How broke is the state’s transportation trust fund? Broke enough that the Christie administration resorted to diverting $393 million from the state’s depleted general fund this past year to keep transit and highway projects moving ahead.
The diversion, described as routine and a normal course of business by administration officials during a contentious meeting of the Joint Budget Oversight Committee yesterday, offered insight into how dependent state government has become on borrowing to navigate from one budget shoal to another.
The hearing in the Statehouse Annex in Trenton was called to consider the administration’s efforts to have the committee approve the Transportation Trust Fund Authority’s sale of $1.25 billion in bonds to pay for transportation projects through next spring. The administration and Republicans on the committee claimed it was a routine bond sale to pay for previously legislatively authorized projects.
Much of the hearing involved partisan sniping over who was to blame for the decision by Department of Transportation Commissioner Jim Simpson to halt all transportation work projects, effective yesterday. Simpson said he had no choice but to suspend the work because lawmakers had balked at approving the latest bond sale. “The bottom line is you can’t pay the bills if you don’t have the money,’’ he said.
The meeting, which ended with the panel approving the bond sale, also offered little cause for optimism that the administration and lawmakers will come to an agreement anytime soon on how to fund the transportation trust fund long term. The fund only has $50 million in it, which is committed to debt service payments. Simpson said the administration “hopefully’’ would have a long-term plan by the end of year, a decision Democrats described as “unacceptable.’’
The borrowing from the general fund surprised even some veteran lawmakers, including Assemblyman Louis Greenwald (D-Camden), the chairman of the Assembly’s Budget and Appropriations Committee and one of the legislature’s foremost experts on budgetary matters.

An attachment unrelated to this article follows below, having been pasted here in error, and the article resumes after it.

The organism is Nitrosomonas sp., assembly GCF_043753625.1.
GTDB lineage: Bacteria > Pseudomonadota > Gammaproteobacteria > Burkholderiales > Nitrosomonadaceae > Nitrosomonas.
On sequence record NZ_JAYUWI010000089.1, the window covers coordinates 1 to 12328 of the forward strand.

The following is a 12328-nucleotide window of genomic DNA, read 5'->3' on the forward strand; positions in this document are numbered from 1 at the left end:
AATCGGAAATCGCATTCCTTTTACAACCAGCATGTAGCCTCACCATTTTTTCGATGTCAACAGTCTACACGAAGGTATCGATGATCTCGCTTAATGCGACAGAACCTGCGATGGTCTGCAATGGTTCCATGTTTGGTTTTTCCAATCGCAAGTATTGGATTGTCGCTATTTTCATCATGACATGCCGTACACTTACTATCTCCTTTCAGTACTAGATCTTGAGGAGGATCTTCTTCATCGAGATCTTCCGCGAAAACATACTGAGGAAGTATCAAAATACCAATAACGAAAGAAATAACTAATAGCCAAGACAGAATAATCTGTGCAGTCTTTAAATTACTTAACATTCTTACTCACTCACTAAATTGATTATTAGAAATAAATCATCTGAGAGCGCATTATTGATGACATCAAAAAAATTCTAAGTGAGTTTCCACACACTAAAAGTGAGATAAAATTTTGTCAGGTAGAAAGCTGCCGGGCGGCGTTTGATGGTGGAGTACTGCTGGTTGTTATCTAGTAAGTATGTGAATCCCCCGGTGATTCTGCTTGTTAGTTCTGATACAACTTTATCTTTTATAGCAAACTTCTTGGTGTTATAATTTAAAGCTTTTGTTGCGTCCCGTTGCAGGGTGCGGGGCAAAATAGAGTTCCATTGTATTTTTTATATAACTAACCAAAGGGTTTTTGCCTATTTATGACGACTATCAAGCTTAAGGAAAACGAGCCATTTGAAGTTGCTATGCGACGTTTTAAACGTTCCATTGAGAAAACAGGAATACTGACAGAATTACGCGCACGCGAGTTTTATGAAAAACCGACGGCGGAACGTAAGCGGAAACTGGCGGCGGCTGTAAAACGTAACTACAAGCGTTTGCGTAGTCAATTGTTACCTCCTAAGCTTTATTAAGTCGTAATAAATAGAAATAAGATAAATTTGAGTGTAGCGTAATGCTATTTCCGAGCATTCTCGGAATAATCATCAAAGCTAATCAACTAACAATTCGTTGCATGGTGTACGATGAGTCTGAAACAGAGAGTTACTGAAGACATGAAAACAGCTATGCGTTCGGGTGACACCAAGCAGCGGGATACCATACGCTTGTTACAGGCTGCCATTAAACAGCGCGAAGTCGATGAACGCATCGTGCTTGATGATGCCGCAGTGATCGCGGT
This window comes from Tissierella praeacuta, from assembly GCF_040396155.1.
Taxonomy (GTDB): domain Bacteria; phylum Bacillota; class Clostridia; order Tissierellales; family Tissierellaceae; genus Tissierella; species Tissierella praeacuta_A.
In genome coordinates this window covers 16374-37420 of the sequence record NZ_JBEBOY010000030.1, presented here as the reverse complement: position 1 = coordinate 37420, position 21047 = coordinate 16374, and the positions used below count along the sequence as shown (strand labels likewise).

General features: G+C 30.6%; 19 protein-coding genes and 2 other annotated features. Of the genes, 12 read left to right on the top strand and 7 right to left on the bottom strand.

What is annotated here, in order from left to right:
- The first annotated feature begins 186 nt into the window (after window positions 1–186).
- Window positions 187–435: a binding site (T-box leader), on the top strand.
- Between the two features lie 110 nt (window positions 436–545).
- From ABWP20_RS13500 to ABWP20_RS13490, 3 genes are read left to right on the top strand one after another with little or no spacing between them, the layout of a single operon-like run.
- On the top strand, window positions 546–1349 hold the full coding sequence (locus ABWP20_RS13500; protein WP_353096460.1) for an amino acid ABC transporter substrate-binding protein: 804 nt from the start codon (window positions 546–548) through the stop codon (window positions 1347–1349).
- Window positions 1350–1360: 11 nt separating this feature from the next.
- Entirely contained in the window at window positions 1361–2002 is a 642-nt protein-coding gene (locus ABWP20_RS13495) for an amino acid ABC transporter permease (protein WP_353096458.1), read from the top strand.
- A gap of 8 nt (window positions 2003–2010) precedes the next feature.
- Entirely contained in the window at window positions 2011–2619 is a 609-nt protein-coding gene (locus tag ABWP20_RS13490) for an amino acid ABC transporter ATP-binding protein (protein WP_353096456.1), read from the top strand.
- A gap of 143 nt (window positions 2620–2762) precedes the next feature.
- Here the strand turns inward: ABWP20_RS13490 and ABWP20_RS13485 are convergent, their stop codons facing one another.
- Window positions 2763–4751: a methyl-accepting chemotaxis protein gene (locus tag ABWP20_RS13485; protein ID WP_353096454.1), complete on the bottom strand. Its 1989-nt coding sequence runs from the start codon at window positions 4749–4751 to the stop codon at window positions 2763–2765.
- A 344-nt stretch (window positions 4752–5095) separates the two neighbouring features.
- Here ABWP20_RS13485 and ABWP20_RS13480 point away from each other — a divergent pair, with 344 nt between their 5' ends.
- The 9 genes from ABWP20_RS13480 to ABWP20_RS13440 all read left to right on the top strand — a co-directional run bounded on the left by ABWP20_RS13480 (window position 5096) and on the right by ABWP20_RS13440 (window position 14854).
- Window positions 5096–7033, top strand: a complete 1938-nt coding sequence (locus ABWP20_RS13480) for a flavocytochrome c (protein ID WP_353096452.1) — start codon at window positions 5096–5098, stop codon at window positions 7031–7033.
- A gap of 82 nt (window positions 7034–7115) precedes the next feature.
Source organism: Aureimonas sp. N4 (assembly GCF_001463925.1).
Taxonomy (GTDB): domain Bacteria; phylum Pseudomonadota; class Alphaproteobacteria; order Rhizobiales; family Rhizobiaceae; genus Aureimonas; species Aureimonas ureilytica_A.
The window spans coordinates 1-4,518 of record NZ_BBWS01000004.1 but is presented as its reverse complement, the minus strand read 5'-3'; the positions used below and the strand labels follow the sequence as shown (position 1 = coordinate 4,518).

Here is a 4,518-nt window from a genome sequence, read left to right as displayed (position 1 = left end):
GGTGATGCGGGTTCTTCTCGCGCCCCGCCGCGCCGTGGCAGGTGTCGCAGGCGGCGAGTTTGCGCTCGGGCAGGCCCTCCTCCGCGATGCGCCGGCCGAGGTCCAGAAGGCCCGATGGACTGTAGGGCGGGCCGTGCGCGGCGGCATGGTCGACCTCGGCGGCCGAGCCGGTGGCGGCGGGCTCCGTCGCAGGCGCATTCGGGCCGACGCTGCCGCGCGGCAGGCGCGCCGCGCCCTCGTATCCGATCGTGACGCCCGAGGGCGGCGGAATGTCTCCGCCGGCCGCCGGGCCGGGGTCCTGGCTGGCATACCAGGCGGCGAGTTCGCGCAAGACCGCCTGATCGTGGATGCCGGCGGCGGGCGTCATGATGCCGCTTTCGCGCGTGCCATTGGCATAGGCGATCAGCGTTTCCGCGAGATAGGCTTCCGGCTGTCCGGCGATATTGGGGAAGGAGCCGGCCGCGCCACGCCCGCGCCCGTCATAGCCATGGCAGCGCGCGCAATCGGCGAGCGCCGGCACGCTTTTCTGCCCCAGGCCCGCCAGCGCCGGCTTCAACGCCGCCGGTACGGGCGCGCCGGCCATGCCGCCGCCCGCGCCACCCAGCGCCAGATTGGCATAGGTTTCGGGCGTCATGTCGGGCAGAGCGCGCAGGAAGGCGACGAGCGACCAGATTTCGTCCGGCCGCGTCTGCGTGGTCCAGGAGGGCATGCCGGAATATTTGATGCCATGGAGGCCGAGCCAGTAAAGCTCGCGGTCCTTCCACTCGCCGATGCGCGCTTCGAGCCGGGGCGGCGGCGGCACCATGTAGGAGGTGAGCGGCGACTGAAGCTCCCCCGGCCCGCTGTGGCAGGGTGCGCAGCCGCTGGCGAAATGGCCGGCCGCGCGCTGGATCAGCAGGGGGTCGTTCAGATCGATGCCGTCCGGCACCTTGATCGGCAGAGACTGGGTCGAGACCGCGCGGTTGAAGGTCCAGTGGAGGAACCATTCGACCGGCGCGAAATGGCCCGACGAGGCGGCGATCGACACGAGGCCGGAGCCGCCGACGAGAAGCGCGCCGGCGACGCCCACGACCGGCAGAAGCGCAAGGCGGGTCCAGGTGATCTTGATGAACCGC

“That was not discussed with me,” Greenwald told state Treasurer Andrew Sidamon-Eristoff, who described the borrowing from the general fund as one of many interfund transfers approved each year to keep state government operating. Anyone who closely watches the state’s fiscal affairs would be aware of the problem of cash flow problems within the trust fund, he said.
“You borrowed without telling us about it and all of a sudden, it’s important to pay it back,” responded Greenwald, who implied the administration could have gone out and refinanced $500 million without legislative approval had it not diverted money from the general fund.
Sen. Paul Sarlo (D-Bergen), the co-chair of the joint committee, agreed, saying the Treasury Department never made it clear it was borrowing from the general fund. “Whatever happened to transparency?’’ he asked. “That is wrong.”
Lawmakers also unsuccessfully tried to press administration officials on whether it plans to divert money to finance New Jersey transportation projects from a proposed $8.7 billion new rail tunnel to Manhattan, if projected cost overruns lead the state to back out of the project. Gov. Chris Christie halted work on the tunnel last month, citing cost overruns.
After the hearing ended, both Simpson and Sidamon-Eristoff brushed past reporters, offering terse “no comments’’ when approached by the press. Michael Drewniak, Christie’s press secretary, said afterward the borrowing was a routine step taken by the administration to deal with cash flow problems.